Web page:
Mr Museveni’s closest challenger, Dr Kizza Besigye, who garnered 3.5 million votes, rejected the results and has indicated that he is considering petitioning the Supreme Court.
Observer missions also punched holes in the credibility of Mr Museveni’s victory, citing late delivery of materials in Opposition strongholds, intimidation and voter bribery as some of the factors that tilted the scales in the incumbent’s favour.
A polling agent takes a nap as he waits for voters on Wednesday 24th February's local council elections
The United States, among other countries, noted that the polls were “deeply inconsistent with international standards and expectations for any democratic process,” while the Commonwealth Observer Mission led by former Nigerian President Olusegun Obasanjo said the polls “fell short of democratic benchmarks.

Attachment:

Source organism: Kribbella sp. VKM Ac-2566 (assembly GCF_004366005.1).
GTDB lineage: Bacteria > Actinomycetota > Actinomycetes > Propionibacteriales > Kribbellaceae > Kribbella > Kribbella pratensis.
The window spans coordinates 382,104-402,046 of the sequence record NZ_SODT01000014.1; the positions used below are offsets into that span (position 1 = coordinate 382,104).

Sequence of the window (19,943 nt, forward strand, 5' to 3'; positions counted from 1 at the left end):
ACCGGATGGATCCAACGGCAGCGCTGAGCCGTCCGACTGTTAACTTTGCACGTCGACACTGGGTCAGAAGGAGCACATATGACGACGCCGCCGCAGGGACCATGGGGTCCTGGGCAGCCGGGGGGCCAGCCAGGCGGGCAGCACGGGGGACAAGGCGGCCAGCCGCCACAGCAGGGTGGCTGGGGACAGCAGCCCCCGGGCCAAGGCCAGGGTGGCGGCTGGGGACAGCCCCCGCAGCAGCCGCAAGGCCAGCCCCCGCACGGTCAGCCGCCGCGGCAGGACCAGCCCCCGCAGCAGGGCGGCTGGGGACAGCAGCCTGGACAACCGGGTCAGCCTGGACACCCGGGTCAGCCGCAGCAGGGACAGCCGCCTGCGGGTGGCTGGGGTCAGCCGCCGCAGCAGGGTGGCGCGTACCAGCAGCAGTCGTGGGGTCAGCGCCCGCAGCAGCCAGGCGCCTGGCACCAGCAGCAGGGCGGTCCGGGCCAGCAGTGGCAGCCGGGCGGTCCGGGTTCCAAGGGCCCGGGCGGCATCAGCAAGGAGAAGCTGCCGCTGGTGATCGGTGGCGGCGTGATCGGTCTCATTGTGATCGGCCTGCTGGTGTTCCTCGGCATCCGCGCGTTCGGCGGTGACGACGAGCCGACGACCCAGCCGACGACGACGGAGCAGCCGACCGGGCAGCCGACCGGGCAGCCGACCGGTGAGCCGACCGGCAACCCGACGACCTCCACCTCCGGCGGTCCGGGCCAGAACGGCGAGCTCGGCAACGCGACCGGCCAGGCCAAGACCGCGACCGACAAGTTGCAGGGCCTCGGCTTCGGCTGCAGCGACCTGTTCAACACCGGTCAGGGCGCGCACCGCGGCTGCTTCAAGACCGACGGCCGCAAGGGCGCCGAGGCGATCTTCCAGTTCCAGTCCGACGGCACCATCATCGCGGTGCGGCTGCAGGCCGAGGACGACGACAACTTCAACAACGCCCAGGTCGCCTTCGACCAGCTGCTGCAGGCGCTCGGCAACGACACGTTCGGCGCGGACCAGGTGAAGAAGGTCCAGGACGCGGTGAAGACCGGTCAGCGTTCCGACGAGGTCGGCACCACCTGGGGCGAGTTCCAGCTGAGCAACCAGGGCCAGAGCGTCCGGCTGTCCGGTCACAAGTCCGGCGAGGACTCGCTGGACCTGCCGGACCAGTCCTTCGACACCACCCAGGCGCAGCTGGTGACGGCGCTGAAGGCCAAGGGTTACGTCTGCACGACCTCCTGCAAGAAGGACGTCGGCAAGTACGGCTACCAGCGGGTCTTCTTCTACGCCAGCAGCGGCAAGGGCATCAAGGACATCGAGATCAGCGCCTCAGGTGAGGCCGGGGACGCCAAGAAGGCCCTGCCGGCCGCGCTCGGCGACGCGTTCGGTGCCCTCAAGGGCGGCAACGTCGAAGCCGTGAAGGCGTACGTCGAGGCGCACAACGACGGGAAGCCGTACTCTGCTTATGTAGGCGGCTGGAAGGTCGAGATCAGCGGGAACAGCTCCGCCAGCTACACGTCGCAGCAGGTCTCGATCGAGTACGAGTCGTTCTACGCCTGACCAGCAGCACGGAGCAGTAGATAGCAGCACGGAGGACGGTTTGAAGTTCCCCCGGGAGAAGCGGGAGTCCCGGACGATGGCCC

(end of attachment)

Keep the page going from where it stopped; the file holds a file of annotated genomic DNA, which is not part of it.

Mr Crispy Kaheru, the national coordinator of the Citizens Coalition for Electoral Democracy Uganda (CCEDU), that also raised red flags over the presidential election, says there is a “feeling of disgruntlement” which could have caused the low voter turnout yesterday. “People feel their participation was not valued and that could account for the low voter turnout.
Some polling stations were not included in the national tally, in some polling stations, voting was cancelled all together, in other polling stations, getting voting materials there was problematic. So people feel like why should I go there and be mistreated for the second time?” Mr Kaheru said.
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